The connection between urbanization and carbon emissions: a panel evidence from West Africa
Mohammed Musah (),
Isaac Adjei Mensah,
Stephen Kwadwo Antwi and
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Mohammed Musah: Jiangsu University
Yusheng Kong: Jiangsu University
Isaac Adjei Mensah: Jiangsu University
Stephen Kwadwo Antwi: Jiangsu University
Mary Donkor: Jiangsu University
Environment, Development and Sustainability: A Multidisciplinary Approach to the Theory and Practice of Sustainable Development, 2021, vol. 23, issue 8, No 19, 11525-11552
Abstract This study examined the nexus between urbanization and carbon emissions in West Africa. Second-generation econometric techniques that are robust to cross-sectional dependence and slope heterogeneity were used for the study. From the Pesaran–Yamagata homogeneity test, the slope coefficients were heterogeneous in nature. Also, the Breusch–Pagan LM test, the Pesaran scaled LM test, bias-corrected LM test, Pesaran CD test and the Friedman’s test confirmed the studied panels to be cross-sectionally dependent. Further, the CADF and the CIPS unit root tests established the variables to be first-differenced stationary. Additionally, the Westerlund and Edgerton bootstrap cointegration test and the Pedroni residual cointegration test affirmed the series to be cointegrated in the long run. The Driscoll–Kraay standard errors regression estimator was employed to examine the long-run equilibrium relationship amid the series, and from the results, urbanization had a significantly positive influence on CO2 emissions in all the three panels. Also, economic growth had a materially positive effect on CO2 emissions, while renewable energy consumption had a substantially negative impact on CO2 emissions in all the panels. The causal connections amid the series were finally explored through the Dumitrescu–Hurlin panel causality test, and the discoveries were a bit varied across the various panels. Policy recommendations are further discussed.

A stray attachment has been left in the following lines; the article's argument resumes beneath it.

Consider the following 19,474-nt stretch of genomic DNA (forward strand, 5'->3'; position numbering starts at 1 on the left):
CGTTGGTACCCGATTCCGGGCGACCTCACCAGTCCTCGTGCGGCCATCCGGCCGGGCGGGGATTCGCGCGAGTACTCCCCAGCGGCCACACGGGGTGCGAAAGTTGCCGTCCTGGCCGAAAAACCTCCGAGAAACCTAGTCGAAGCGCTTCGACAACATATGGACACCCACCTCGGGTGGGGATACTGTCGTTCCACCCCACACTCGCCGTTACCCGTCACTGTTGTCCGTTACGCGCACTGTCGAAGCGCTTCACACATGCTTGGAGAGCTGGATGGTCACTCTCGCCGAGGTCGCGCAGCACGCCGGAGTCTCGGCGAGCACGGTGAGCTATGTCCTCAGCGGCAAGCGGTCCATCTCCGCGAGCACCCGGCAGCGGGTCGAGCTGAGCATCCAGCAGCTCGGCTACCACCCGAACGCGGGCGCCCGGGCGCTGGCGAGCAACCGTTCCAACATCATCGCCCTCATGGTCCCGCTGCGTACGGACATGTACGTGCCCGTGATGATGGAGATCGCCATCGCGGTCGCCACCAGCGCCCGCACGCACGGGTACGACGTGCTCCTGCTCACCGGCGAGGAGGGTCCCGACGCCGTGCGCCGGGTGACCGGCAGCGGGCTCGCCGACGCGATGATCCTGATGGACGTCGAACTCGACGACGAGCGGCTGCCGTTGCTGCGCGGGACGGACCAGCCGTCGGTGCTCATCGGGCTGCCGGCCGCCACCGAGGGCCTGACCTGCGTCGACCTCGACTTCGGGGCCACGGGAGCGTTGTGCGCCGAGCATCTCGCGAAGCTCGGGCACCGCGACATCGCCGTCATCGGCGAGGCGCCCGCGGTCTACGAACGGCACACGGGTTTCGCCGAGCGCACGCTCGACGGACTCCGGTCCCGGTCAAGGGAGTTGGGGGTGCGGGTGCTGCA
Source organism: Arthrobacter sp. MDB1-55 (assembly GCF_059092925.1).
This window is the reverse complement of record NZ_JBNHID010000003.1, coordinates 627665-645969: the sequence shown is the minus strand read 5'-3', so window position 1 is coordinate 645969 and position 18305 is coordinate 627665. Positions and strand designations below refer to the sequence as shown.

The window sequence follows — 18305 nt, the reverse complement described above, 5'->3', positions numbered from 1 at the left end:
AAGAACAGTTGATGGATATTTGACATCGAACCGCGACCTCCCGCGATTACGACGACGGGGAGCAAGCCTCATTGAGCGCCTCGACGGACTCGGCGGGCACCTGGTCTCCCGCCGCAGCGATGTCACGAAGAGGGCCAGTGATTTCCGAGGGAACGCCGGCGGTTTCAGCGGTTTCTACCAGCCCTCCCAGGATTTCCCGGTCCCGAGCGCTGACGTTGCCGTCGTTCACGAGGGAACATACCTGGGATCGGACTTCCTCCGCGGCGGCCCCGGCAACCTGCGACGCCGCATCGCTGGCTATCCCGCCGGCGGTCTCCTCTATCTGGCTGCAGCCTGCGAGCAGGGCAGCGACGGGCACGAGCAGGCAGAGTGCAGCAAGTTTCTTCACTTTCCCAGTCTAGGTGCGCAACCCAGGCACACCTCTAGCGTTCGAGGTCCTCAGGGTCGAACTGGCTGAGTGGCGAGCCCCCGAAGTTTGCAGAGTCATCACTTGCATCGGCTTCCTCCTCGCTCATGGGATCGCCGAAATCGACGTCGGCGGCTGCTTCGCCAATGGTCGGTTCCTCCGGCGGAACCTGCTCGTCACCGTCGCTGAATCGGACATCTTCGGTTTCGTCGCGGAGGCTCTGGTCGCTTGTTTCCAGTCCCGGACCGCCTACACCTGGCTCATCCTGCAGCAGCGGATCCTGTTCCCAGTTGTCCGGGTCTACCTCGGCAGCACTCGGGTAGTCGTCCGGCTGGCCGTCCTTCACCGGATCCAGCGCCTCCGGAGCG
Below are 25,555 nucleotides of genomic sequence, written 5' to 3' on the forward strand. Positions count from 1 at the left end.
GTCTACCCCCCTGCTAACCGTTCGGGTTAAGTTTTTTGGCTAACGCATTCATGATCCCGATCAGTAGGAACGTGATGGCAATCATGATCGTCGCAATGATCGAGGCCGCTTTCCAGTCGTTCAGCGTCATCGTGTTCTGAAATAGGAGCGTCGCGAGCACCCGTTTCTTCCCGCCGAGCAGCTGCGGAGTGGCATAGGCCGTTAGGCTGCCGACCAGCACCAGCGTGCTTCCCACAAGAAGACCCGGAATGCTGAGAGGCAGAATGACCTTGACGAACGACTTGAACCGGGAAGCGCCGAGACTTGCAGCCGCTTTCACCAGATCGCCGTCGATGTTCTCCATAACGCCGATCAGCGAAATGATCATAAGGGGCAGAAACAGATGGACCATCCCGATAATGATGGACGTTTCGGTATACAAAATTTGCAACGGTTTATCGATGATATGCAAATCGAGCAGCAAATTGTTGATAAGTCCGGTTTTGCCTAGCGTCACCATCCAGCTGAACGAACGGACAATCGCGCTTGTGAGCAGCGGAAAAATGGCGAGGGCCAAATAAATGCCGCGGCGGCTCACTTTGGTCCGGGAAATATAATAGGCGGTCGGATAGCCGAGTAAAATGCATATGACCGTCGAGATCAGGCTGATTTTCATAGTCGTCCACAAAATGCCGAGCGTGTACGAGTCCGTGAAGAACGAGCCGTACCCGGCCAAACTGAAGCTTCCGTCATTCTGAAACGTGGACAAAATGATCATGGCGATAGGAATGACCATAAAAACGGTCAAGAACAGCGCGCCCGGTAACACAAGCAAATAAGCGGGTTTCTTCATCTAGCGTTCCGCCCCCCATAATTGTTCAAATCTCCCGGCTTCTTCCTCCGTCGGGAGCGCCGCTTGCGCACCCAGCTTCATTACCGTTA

Keywords: Urbanization; Carbon emissions; Renewable energy consumption; Economic growth; Driscoll–Kraay standard errors regression estimator; West African countries (search for similar items in EconPapers)
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